Japan Election Results: Why This Election Is Actually Illegal

After the endless attack ads, stump speeches, and political posturing surrounding the U.S. presidential election this fall, many Americans no doubt wished for a shorter campaign period. In comparison, the two weeks of campaigning leading up to Japan’s general election on Sunday seem absurdly rushed – and for good reason.

With12 parties vying for seats in the lower house of the Diet (Japanese Parliament), voters barely had time to consider the candidates, and opinion polls just days before the election showed that more than a third of all respondents were undecided. Still, the election dramatically shifted the political landscape in Japan, decimating the Democratic Party of Japan (DPJ), and handing the Liberal Democratic (LDP)/New Komeito ruling coalition a supermajority.

Here are a few takeaways:

1) Japanese, particularly young people, are largely apathetic about the political process

At just under 60%, voter turnout on December 16th was the lowest for any general election in the post-World War II period. Young people have also stayed away from the polls in recent years, with voters aged 20-30 casting only 9% of ballots in the 2009 election. Catering to a rapidly aging population, Japanese politicians rarely reach out to younger voters, and are barred from campaigning on social media sites. The major parties also remain mostly closed to women, who made up only 8% of all LDP candidates in the 2012 election. Given this disconnect between politics and people’s daily lives, it’s no wonder that many Japanese feel little incentive to vote.

2) Don’t believe the media hype – this election was not a mandate for the LDP

The Liberal Democratic Party won big on Sunday, more than doubling the number of representatives in the lower house. Still, their levels of support were lackluster, with a nationwide average of 28%. For some context, compare this to the “smashing defeat” of 2009, in which the LDP received … 26.7% of the vote. Factor in the depressed voter turnout this election cycle, and it becomes clear that many voters cast ballots for the LDP simply because it was the only alternative to the widely disliked DPJ.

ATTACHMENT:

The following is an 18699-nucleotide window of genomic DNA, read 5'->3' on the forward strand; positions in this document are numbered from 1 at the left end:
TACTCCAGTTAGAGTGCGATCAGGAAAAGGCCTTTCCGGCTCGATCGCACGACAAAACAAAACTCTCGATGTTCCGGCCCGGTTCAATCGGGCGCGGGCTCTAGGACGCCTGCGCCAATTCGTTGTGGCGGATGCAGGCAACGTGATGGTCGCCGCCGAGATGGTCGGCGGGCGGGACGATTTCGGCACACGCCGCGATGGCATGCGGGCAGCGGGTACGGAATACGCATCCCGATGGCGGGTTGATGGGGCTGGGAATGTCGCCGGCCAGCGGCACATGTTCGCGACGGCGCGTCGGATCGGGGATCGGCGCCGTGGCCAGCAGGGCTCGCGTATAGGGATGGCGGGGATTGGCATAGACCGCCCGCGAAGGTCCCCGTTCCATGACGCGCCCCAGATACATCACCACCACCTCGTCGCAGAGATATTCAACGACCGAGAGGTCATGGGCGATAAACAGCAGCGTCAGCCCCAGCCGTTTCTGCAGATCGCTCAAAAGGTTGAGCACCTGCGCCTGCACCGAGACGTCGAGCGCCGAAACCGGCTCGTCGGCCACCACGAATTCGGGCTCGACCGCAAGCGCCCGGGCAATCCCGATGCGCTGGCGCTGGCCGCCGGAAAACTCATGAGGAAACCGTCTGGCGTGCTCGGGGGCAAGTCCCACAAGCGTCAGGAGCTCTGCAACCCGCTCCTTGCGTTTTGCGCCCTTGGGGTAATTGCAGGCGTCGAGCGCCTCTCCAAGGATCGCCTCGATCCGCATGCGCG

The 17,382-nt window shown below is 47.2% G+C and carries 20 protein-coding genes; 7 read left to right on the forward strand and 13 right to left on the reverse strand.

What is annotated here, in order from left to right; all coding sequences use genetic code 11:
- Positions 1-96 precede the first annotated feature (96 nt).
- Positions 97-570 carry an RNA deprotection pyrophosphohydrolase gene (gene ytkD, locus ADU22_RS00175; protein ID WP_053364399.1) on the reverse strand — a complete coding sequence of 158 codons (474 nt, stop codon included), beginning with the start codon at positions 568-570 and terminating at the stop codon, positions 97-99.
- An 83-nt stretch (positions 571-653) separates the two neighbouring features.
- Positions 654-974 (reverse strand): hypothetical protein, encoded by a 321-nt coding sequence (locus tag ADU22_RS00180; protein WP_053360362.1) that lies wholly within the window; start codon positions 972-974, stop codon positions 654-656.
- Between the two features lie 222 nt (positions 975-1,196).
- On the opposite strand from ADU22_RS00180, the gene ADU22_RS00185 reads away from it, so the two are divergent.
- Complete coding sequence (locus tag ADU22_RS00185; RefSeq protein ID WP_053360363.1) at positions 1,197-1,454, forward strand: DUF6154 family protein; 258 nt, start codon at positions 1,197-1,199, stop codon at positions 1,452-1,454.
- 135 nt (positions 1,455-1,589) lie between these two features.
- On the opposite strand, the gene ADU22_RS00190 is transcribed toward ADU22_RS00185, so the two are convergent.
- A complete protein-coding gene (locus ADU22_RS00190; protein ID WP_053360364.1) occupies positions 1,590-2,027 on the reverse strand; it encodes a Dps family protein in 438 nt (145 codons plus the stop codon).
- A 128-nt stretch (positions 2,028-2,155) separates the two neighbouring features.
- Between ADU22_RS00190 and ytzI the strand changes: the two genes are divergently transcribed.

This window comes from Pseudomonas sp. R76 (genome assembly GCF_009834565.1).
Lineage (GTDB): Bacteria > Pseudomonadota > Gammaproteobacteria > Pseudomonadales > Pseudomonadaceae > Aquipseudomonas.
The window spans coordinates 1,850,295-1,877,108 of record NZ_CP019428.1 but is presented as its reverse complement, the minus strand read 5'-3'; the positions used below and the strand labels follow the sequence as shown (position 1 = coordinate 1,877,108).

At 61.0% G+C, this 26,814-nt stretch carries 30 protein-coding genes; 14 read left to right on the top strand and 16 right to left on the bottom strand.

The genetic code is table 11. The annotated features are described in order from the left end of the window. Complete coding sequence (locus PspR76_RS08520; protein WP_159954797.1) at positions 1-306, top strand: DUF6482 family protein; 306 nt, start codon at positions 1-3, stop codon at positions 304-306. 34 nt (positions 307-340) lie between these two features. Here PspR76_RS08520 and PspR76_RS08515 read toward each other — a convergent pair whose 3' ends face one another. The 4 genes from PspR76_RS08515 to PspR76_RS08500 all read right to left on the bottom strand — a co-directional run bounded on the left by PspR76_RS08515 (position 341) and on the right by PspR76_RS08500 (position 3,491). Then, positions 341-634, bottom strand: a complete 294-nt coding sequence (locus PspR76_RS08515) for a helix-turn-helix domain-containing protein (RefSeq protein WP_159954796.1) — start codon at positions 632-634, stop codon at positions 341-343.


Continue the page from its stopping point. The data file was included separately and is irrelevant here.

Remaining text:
3) A supermajority could be a blessing for the LDP … or a curse

A coalition between the LDP and its partner New Komeito provides enough votes for a supermajority – allowing the parties nearly free rein in passing legislation. Unlike the DPJ, which had to contend with a minority party intent on preventing the passage of any meaningful legislation, the LDP will have no one to blame if it fails to achieve results. That primarily means reviving the economy and reversing Japan’s decades long economic slump – a tall order for any party.

4) Japan’s foreign policy will NOT shift much to the right

While Abe is seen as a hawk in Seoul and Beijing, there’s little chance that his foreign policy pet project – repealing Article 9 of the Japanese constitution, which prohibits a standing military – will ever come to fruition. A two-thirds vote in both chambers of the Diet is required to amend the constitution, a bar so high it’s never been met. The New Komeito, a partner in the ruling coalition, is also known for its pacifist approach to foreign policy, and is likely to act as a check on LDP excess.

5) Guess what!? This election was illegal!

In March 2011, the Japanese supreme court ruled that extreme disparities in voting power between citizens in different districts made the electoral system unconstitutional. There have been no changes to electoral districting between now and then, which makes this election technically illegal … and at least in theory means that the results could be invalidated.